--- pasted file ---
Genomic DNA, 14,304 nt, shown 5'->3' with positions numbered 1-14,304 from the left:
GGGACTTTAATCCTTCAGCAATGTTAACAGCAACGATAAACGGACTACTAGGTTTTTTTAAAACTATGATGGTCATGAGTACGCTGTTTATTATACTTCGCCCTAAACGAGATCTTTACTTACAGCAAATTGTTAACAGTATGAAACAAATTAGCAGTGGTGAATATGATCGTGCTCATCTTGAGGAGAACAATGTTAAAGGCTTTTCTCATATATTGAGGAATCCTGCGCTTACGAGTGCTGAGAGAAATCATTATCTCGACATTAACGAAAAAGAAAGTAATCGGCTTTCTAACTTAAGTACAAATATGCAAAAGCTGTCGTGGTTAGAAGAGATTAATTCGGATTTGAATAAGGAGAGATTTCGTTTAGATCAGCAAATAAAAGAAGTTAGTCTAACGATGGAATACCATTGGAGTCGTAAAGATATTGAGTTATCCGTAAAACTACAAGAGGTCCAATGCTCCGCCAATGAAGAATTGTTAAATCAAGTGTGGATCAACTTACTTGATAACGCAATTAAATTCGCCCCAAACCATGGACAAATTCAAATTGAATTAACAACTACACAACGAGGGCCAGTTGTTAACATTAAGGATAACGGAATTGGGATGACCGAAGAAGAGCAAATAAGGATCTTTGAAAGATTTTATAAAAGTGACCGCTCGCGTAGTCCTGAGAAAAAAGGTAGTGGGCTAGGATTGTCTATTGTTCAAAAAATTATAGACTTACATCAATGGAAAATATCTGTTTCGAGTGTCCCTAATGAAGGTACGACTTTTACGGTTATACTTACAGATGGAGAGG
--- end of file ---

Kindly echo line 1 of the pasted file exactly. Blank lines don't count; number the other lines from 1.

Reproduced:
Genomic DNA, 14,304 nt, shown 5'->3' with positions numbered 1-14,304 from the left: